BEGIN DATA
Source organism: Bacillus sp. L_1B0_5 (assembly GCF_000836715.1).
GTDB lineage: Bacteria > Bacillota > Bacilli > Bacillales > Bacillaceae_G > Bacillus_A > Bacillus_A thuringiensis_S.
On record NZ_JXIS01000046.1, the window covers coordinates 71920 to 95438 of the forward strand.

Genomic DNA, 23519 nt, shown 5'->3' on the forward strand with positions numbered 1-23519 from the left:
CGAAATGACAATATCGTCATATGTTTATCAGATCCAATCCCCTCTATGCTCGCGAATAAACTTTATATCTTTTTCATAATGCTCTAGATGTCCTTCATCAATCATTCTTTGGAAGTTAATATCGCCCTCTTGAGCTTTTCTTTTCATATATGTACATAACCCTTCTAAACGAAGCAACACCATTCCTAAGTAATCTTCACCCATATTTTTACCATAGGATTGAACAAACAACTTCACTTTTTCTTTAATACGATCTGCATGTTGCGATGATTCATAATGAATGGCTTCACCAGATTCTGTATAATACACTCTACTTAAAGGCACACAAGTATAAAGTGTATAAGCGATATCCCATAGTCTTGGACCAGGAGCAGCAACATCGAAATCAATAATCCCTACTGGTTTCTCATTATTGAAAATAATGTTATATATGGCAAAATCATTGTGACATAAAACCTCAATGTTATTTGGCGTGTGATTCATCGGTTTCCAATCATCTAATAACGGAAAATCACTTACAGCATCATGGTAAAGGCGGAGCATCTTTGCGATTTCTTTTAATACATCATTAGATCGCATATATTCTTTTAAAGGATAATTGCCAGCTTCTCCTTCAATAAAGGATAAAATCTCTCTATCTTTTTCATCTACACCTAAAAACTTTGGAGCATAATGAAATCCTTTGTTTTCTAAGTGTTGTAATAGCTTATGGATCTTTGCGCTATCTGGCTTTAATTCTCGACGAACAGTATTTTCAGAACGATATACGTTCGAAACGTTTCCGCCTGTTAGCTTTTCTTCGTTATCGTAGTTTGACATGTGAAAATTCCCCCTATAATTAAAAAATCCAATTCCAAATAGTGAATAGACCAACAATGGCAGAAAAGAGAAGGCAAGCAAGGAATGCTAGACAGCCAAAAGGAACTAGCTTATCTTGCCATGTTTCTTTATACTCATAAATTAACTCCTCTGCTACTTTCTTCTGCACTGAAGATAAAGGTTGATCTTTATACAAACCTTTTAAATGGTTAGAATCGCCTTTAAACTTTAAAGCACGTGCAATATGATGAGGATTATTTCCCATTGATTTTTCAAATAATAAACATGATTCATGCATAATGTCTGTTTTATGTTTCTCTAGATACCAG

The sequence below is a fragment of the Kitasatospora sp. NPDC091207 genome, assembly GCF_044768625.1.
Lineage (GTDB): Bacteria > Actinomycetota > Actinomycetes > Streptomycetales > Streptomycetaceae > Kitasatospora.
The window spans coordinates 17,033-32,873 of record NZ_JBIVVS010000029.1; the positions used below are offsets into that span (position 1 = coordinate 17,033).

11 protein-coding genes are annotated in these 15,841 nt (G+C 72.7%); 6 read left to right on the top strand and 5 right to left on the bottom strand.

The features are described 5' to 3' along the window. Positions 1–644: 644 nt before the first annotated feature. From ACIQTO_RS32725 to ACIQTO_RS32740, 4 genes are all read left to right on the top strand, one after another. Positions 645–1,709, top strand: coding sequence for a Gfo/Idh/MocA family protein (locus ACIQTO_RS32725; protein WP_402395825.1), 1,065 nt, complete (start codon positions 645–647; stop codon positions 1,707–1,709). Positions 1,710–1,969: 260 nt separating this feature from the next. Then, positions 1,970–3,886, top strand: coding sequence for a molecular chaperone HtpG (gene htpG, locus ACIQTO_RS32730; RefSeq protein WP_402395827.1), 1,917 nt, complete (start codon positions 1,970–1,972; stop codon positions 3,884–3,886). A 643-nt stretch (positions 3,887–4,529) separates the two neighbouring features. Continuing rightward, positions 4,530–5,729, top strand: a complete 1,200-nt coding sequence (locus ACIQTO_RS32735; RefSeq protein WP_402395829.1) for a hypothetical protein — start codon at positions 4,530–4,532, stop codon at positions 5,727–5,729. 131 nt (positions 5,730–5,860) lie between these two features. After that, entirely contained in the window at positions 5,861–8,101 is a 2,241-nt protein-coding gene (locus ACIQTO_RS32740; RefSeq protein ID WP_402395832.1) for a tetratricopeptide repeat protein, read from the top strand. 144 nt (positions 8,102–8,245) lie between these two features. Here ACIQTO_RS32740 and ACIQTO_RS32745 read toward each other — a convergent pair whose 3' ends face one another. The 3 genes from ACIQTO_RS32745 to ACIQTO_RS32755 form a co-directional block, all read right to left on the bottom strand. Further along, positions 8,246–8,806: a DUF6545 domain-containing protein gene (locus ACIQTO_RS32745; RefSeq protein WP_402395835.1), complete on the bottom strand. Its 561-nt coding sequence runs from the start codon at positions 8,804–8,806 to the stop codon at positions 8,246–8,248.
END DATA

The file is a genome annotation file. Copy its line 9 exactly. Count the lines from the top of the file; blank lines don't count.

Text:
11 protein-coding genes are annotated in these 15,841 nt (G+C 72.7%); 6 read left to right on the top strand and 5 right to left on the bottom strand.